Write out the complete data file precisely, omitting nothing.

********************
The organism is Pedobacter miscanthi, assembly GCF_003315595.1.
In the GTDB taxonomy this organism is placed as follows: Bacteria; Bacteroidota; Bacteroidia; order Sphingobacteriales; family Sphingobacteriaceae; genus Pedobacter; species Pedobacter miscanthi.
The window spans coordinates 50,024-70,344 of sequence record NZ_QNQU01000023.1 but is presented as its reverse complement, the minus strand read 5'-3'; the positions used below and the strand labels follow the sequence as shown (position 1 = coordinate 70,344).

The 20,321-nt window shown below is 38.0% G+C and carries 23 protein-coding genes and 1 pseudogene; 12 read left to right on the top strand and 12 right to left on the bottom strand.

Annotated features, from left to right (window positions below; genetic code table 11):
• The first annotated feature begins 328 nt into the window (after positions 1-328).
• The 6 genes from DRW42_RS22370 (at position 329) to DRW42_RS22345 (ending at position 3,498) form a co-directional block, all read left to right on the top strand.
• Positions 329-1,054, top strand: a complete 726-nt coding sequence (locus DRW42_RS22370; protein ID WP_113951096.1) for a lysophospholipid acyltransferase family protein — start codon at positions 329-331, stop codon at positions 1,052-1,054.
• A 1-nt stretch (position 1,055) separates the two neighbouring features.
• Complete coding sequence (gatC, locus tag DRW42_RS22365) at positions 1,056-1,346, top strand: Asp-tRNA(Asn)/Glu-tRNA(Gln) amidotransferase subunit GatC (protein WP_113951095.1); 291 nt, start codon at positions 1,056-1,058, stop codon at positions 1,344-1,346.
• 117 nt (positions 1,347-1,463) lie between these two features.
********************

The organism is Pedobacter miscanthi, assembly GCF_003315595.1.
In the GTDB taxonomy this organism is placed as follows: Bacteria; Bacteroidota; Bacteroidia; order Sphingobacteriales; family Sphingobacteriaceae; genus Pedobacter; species Pedobacter miscanthi.
The window spans coordinates 50,024-70,344 of sequence record NZ_QNQU01000023.1 but is presented as its reverse complement, the minus strand read 5'-3'; the positions used below and the strand labels follow the sequence as shown (position 1 = coordinate 70,344).

The 20,321-nt window shown below is 38.0% G+C and carries 23 protein-coding genes and 1 pseudogene; 12 read left to right on the top strand and 12 right to left on the bottom strand.

Annotated features, from left to right (window positions below; genetic code table 11):
• The first annotated feature begins 328 nt into the window (after positions 1-328).
• The 6 genes from DRW42_RS22370 (at position 329) to DRW42_RS22345 (ending at position 3,498) form a co-directional block, all read left to right on the top strand.
• Positions 329-1,054, top strand: a complete 726-nt coding sequence (locus DRW42_RS22370; protein ID WP_113951096.1) for a lysophospholipid acyltransferase family protein — start codon at positions 329-331, stop codon at positions 1,052-1,054.
• A 1-nt stretch (position 1,055) separates the two neighbouring features.
• Complete coding sequence (gatC, locus tag DRW42_RS22365) at positions 1,056-1,346, top strand: Asp-tRNA(Asn)/Glu-tRNA(Gln) amidotransferase subunit GatC (protein WP_113951095.1); 291 nt, start codon at positions 1,056-1,058, stop codon at positions 1,344-1,346.
• 117 nt (positions 1,347-1,463) lie between these two features.